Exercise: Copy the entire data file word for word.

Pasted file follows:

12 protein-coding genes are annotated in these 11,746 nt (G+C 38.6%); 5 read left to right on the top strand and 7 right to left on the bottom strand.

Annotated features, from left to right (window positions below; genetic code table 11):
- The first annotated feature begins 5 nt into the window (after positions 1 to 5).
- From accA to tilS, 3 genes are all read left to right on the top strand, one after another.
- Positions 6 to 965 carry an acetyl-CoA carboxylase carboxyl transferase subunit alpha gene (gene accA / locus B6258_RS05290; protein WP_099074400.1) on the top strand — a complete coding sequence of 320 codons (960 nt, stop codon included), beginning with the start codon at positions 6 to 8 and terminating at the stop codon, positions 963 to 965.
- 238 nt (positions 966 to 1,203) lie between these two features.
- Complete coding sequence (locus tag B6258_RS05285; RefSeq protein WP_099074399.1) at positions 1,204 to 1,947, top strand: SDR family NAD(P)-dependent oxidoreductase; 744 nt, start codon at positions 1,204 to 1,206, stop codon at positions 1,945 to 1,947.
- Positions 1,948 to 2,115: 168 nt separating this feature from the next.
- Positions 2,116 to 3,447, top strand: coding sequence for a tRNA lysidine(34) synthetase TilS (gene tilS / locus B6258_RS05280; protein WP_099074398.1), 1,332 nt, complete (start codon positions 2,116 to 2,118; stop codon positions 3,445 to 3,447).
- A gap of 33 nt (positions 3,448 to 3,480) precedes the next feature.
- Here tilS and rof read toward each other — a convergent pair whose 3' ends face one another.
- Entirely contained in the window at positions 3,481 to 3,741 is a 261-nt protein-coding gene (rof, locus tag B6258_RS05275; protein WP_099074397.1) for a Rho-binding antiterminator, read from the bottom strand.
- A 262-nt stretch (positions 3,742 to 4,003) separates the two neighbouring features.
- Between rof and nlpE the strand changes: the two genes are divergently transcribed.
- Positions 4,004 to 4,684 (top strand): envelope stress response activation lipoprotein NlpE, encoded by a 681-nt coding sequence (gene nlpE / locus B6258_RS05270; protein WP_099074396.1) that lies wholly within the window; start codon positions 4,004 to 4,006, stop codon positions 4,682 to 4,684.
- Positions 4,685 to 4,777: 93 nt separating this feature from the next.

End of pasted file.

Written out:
12 protein-coding genes are annotated in these 11,746 nt (G+C 38.6%); 5 read left to right on the top strand and 7 right to left on the bottom strand.

Annotated features, from left to right (window positions below; genetic code table 11):
- The first annotated feature begins 5 nt into the window (after positions 1 to 5).
- From accA to tilS, 3 genes are all read left to right on the top strand, one after another.
- Positions 6 to 965 carry an acetyl-CoA carboxylase carboxyl transferase subunit alpha gene (gene accA / locus B6258_RS05290; protein WP_099074400.1) on the top strand — a complete coding sequence of 320 codons (960 nt, stop codon included), beginning with the start codon at positions 6 to 8 and terminating at the stop codon, positions 963 to 965.
- 238 nt (positions 966 to 1,203) lie between these two features.
- Complete coding sequence (locus tag B6258_RS05285; RefSeq protein WP_099074399.1) at positions 1,204 to 1,947, top strand: SDR family NAD(P)-dependent oxidoreductase; 744 nt, start codon at positions 1,204 to 1,206, stop codon at positions 1,945 to 1,947.
- Positions 1,948 to 2,115: 168 nt separating this feature from the next.
- Positions 2,116 to 3,447, top strand: coding sequence for a tRNA lysidine(34) synthetase TilS (gene tilS / locus B6258_RS05280; protein WP_099074398.1), 1,332 nt, complete (start codon positions 2,116 to 2,118; stop codon positions 3,445 to 3,447).
- A gap of 33 nt (positions 3,448 to 3,480) precedes the next feature.
- Here tilS and rof read toward each other — a convergent pair whose 3' ends face one another.
- Entirely contained in the window at positions 3,481 to 3,741 is a 261-nt protein-coding gene (rof, locus tag B6258_RS05275; protein WP_099074397.1) for a Rho-binding antiterminator, read from the bottom strand.
- A 262-nt stretch (positions 3,742 to 4,003) separates the two neighbouring features.
- Between rof and nlpE the strand changes: the two genes are divergently transcribed.
- Positions 4,004 to 4,684 (top strand): envelope stress response activation lipoprotein NlpE, encoded by a 681-nt coding sequence (gene nlpE / locus B6258_RS05270; protein WP_099074396.1) that lies wholly within the window; start codon positions 4,004 to 4,006, stop codon positions 4,682 to 4,684.
- Positions 4,685 to 4,777: 93 nt separating this feature from the next.